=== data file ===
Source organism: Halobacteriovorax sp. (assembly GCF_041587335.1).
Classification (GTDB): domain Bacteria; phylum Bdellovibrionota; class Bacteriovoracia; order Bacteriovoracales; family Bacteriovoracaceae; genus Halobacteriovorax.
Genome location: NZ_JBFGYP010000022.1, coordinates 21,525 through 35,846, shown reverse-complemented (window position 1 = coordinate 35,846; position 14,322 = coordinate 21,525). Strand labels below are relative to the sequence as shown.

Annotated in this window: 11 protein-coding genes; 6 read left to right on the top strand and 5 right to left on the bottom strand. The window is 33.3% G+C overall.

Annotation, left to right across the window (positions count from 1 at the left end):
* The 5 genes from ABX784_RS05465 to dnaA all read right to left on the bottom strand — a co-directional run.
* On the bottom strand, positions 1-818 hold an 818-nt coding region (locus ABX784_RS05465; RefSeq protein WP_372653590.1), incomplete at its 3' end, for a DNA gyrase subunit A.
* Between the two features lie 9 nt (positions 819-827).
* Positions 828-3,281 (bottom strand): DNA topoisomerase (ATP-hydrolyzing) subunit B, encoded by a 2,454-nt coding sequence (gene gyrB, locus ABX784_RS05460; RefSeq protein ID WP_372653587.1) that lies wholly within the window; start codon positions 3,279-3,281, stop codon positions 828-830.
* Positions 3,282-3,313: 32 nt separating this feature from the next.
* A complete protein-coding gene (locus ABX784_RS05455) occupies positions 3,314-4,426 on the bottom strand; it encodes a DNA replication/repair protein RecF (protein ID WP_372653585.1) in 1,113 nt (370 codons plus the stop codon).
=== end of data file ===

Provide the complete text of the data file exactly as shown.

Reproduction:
Source organism: Halobacteriovorax sp. (assembly GCF_041587335.1).
Classification (GTDB): domain Bacteria; phylum Bdellovibrionota; class Bacteriovoracia; order Bacteriovoracales; family Bacteriovoracaceae; genus Halobacteriovorax.
Genome location: NZ_JBFGYP010000022.1, coordinates 21,525 through 35,846, shown reverse-complemented (window position 1 = coordinate 35,846; position 14,322 = coordinate 21,525). Strand labels below are relative to the sequence as shown.

Annotated in this window: 11 protein-coding genes; 6 read left to right on the top strand and 5 right to left on the bottom strand. The window is 33.3% G+C overall.

Annotation, left to right across the window (positions count from 1 at the left end):
* The 5 genes from ABX784_RS05465 to dnaA all read right to left on the bottom strand — a co-directional run.
* On the bottom strand, positions 1-818 hold an 818-nt coding region (locus ABX784_RS05465; RefSeq protein WP_372653590.1), incomplete at its 3' end, for a DNA gyrase subunit A.
* Between the two features lie 9 nt (positions 819-827).
* Positions 828-3,281 (bottom strand): DNA topoisomerase (ATP-hydrolyzing) subunit B, encoded by a 2,454-nt coding sequence (gene gyrB, locus ABX784_RS05460; RefSeq protein ID WP_372653587.1) that lies wholly within the window; start codon positions 3,279-3,281, stop codon positions 828-830.
* Positions 3,282-3,313: 32 nt separating this feature from the next.
* A complete protein-coding gene (locus ABX784_RS05455) occupies positions 3,314-4,426 on the bottom strand; it encodes a DNA replication/repair protein RecF (protein ID WP_372653585.1) in 1,113 nt (370 codons plus the stop codon).